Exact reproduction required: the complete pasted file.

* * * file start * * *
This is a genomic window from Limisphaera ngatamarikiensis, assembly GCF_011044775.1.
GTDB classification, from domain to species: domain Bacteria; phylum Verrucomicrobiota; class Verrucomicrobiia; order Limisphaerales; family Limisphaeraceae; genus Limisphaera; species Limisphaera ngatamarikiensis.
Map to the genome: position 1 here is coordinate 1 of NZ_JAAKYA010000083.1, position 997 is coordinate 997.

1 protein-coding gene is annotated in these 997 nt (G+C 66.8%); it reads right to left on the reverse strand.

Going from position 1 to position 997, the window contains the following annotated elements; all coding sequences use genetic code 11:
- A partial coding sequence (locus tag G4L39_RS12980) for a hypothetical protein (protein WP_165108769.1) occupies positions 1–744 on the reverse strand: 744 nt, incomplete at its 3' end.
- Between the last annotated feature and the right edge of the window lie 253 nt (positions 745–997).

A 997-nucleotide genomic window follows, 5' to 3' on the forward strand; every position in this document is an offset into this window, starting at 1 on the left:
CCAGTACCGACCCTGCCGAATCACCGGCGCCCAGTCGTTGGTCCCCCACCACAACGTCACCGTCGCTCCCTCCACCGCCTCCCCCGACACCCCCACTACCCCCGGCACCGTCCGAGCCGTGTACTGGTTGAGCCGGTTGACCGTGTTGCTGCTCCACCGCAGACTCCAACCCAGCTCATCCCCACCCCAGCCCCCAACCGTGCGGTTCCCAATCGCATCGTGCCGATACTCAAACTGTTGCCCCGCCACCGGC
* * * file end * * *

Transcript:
This is a genomic window from Limisphaera ngatamarikiensis, assembly GCF_011044775.1.
GTDB classification, from domain to species: domain Bacteria; phylum Verrucomicrobiota; class Verrucomicrobiia; order Limisphaerales; family Limisphaeraceae; genus Limisphaera; species Limisphaera ngatamarikiensis.
Map to the genome: position 1 here is coordinate 1 of NZ_JAAKYA010000083.1, position 997 is coordinate 997.

1 protein-coding gene is annotated in these 997 nt (G+C 66.8%); it reads right to left on the reverse strand.

Going from position 1 to position 997, the window contains the following annotated elements; all coding sequences use genetic code 11:
- A partial coding sequence (locus tag G4L39_RS12980) for a hypothetical protein (protein WP_165108769.1) occupies positions 1–744 on the reverse strand: 744 nt, incomplete at its 3' end.
- Between the last annotated feature and the right edge of the window lie 253 nt (positions 745–997).

A 997-nucleotide genomic window follows, 5' to 3' on the forward strand; every position in this document is an offset into this window, starting at 1 on the left:
CCAGTACCGACCCTGCCGAATCACCGGCGCCCAGTCGTTGGTCCCCCACCACAACGTCACCGTCGCTCCCTCCACCGCCTCCCCCGACACCCCCACTACCCCCGGCACCGTCCGAGCCGTGTACTGGTTGAGCCGGTTGACCGTGTTGCTGCTCCACCGCAGACTCCAACCCAGCTCATCCCCACCCCAGCCCCCAACCGTGCGGTTCCCAATCGCATCGTGCCGATACTCAAACTGTTGCCCCGCCACCGGC